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A’ja Wilson powers dominant effort in U.S. women’s final tuneup

The feeling finally hit A’ja Wilson on Saturday night.

She’s really going to Tokyo.

She’s really an Olympian.

“My friends were like, ‘When do you leave?’ And I’m like, ‘Girl, in July,’ Now, it’s like tomorrow,” said the Aces star and the U.S. national team’s starting power forward. “I’m super excited and blessed. … Just there to get gold.”

The Americans concluded their exhibition slate Sunday with a 93-62 victory over Nigeria at Michelob Ultra Arena. They had lost their first two games to Team WNBA and Australia, their first two-game losing streak since 2011.

Wilson helped ensure they wouldn’t drop a third, posting team highs of 16 points and 10 rebounds to power a dominant effort. Aces teammate Chelsea Gray added seven points and six assists as Team USA’s backup point guard.

The national team now will depart for Tokyo, where it will seek its seventh consecutive Olympic gold medal.

“We’re a lot more connected. There weren’t any plays out there,” coach Dawn Staley said. “They were just playing. Reading and reacting. Moving the basketball.”

Team USA opened training camp last week and spent the past several days working out kinks and trying to develop chemistry. There were offensive and defensive lapses during the losses to the WNBA All-Stars and Australia, prompting concern before the exhibition finale against Nigeria.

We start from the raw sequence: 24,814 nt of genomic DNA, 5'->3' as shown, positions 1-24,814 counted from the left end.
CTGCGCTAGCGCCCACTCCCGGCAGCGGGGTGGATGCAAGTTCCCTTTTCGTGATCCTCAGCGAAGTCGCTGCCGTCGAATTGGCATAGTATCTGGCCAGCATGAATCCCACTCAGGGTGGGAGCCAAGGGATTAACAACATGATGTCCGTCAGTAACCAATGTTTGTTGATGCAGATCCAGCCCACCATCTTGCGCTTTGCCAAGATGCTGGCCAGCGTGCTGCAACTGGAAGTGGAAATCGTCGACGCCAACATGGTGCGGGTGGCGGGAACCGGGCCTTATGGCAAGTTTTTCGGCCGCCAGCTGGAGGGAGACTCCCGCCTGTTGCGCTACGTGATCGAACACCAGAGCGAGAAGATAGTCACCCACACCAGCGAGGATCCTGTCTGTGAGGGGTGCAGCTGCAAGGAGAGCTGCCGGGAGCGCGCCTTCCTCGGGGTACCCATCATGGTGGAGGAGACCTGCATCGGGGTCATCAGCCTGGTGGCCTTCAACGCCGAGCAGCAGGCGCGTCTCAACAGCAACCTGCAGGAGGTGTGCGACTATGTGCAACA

But those concerns were quelled. Most of them, anyway.

The Americans made a point to play through the post, relying on Wilson and fellow post players Brittney Griner, Sylvia Fowles and Tina Charles to generate quality opportunities. High-low sets ensured layups or open perimeter shots when Nigeria opted to send help.

Pick-and-roll actions were equally effective in forcing Nigeria to scramble, and Team USA recorded 32 assists on 35 field goals.

That same foursome anchored a disruptive defense that deterred drives to the rim, allowing for a 45-24 rebounding edge and additional easy scores in transition.

“When you look at the stat sheet, when you look at the roster — we’re a big team,” Wilson said. “I think that’s going to be our identity going into Tokyo.”

For as efficient as they were, the Americans still committed 20 turnovers and struggled at times against Nigeria’s ball pressure. But Staley thinks they can rectify that issue as they build more chemistry.

The U.S. begins pool play July 27 against Nigeria.

“We have to stay connected and move to playing our best basketball,” Staley said. “Not even tomorrow or the next day. When we start pool play.”

Contact reporter Sam Gordon at sgordon@reviewjournal.com. Follow @BySamGordon on Twitter.